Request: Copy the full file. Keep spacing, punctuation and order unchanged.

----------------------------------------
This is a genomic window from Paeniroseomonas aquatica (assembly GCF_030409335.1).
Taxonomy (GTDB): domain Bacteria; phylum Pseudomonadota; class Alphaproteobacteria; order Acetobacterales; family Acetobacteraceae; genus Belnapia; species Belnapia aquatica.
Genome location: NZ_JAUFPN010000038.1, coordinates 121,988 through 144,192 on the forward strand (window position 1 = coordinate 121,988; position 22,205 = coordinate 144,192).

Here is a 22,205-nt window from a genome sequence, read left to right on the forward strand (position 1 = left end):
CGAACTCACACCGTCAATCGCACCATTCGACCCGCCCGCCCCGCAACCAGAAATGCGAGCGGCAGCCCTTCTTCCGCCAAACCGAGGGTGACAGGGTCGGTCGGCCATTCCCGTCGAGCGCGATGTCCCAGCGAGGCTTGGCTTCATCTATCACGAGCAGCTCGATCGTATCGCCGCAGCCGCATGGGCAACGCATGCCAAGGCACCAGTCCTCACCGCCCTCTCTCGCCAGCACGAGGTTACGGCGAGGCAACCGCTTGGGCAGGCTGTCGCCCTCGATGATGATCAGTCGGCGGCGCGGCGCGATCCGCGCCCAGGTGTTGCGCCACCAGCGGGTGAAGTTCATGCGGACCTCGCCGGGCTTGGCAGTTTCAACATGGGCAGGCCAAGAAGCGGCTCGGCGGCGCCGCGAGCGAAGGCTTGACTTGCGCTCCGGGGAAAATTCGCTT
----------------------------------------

This is a genomic window from Paeniroseomonas aquatica (assembly GCF_030409335.1).
Taxonomy (GTDB): domain Bacteria; phylum Pseudomonadota; class Alphaproteobacteria; order Acetobacterales; family Acetobacteraceae; genus Belnapia; species Belnapia aquatica.
Genome location: NZ_JAUFPN010000038.1, coordinates 121,988 through 144,192 on the forward strand (window position 1 = coordinate 121,988; position 22,205 = coordinate 144,192).

Here is a 22,205-nt window from a genome sequence, read left to right on the forward strand (position 1 = left end):
CGAACTCACACCGTCAATCGCACCATTCGACCCGCCCGCCCCGCAACCAGAAATGCGAGCGGCAGCCCTTCTTCCGCCAAACCGAGGGTGACAGGGTCGGTCGGCCATTCCCGTCGAGCGCGATGTCCCAGCGAGGCTTGGCTTCATCTATCACGAGCAGCTCGATCGTATCGCCGCAGCCGCATGGGCAACGCATGCCAAGGCACCAGTCCTCACCGCCCTCTCTCGCCAGCACGAGGTTACGGCGAGGCAACCGCTTGGGCAGGCTGTCGCCCTCGATGATGATCAGTCGGCGGCGCGGCGCGATCCGCGCCCAGGTGTTGCGCCACCAGCGGGTGAAGTTCATGCGGACCTCGCCGGGCTTGGCAGTTTCAACATGGGCAGGCCAAGAAGCGGCTCGGCGGCGCCGCGAGCGAAGGCTTGACTTGCGCTCCGGGGAAAATTCGCTT